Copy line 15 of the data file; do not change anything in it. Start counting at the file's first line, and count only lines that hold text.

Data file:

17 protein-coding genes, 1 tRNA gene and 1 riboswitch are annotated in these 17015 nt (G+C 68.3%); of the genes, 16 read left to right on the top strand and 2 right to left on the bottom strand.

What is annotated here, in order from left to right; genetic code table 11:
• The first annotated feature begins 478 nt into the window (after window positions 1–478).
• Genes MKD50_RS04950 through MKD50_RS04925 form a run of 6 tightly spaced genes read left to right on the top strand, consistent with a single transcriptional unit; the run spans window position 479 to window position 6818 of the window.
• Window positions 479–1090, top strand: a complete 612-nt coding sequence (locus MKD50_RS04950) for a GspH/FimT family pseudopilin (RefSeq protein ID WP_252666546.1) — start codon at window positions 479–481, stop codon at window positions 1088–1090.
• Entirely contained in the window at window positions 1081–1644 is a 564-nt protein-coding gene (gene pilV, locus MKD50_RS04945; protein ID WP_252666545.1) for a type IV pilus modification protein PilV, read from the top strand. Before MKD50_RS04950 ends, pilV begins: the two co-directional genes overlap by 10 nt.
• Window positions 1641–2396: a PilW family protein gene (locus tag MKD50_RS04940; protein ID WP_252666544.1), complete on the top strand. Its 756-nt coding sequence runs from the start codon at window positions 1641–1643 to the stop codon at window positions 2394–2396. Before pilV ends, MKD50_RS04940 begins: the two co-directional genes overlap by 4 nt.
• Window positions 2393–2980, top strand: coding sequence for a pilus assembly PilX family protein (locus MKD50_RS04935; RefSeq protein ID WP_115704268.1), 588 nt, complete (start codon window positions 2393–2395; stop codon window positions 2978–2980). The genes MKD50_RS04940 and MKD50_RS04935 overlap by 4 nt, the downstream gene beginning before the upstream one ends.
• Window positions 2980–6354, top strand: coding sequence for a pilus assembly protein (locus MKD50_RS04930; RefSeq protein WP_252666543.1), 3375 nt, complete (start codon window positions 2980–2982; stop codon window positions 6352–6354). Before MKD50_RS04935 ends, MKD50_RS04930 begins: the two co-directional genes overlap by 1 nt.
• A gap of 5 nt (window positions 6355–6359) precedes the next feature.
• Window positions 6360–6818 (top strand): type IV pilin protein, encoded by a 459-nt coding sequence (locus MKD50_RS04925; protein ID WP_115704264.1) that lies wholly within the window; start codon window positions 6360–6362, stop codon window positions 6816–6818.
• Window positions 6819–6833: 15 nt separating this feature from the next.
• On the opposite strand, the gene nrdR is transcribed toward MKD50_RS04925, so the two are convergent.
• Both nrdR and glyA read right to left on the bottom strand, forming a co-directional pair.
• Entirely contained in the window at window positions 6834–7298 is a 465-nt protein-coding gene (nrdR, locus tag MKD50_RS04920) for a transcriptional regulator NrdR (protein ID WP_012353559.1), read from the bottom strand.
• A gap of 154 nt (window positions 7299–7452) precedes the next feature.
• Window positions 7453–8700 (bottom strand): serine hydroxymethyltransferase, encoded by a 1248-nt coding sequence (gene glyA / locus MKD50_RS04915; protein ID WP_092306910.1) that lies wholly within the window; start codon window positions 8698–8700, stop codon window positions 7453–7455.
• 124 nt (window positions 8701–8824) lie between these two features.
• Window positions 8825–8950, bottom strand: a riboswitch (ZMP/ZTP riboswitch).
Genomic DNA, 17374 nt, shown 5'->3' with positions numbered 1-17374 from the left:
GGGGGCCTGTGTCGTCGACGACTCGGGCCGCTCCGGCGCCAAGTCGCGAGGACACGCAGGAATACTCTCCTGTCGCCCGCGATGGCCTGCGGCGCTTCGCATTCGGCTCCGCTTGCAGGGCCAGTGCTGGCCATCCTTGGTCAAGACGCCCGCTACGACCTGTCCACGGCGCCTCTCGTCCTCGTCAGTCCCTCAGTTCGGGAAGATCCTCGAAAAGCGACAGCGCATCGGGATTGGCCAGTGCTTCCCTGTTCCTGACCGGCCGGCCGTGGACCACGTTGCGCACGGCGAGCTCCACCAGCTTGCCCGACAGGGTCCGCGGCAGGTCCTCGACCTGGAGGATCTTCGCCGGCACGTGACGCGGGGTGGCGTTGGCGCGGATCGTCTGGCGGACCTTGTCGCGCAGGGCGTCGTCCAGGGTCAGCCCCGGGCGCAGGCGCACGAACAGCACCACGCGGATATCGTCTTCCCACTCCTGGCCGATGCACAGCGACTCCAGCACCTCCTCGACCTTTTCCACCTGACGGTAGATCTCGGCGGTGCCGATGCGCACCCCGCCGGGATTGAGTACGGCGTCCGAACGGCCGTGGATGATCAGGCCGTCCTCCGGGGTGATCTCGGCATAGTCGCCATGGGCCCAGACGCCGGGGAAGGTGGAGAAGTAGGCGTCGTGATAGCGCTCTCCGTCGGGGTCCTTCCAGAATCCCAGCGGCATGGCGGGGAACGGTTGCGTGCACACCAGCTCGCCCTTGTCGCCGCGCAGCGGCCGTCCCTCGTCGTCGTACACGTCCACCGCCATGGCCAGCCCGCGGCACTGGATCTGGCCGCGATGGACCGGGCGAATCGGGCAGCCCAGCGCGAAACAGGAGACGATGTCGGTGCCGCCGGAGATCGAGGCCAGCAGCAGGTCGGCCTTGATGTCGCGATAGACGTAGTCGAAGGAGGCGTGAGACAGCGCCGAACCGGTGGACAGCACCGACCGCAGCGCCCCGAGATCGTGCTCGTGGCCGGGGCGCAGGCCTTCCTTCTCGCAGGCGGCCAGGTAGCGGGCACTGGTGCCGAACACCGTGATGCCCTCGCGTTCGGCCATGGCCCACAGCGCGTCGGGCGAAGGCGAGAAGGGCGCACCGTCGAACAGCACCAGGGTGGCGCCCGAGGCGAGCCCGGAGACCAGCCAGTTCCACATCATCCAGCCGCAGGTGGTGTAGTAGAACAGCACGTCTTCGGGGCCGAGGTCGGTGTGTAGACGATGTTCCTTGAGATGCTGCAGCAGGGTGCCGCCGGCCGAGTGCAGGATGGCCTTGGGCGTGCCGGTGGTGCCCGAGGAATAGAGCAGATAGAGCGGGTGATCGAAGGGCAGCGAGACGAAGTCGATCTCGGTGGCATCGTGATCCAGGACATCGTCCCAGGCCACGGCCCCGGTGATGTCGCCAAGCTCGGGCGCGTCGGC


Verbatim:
• Entirely contained in the window at window positions 6834–7298 is a 465-nt protein-coding gene (nrdR, locus tag MKD50_RS04920) for a transcriptional regulator NrdR (protein ID WP_012353559.1), read from the bottom strand.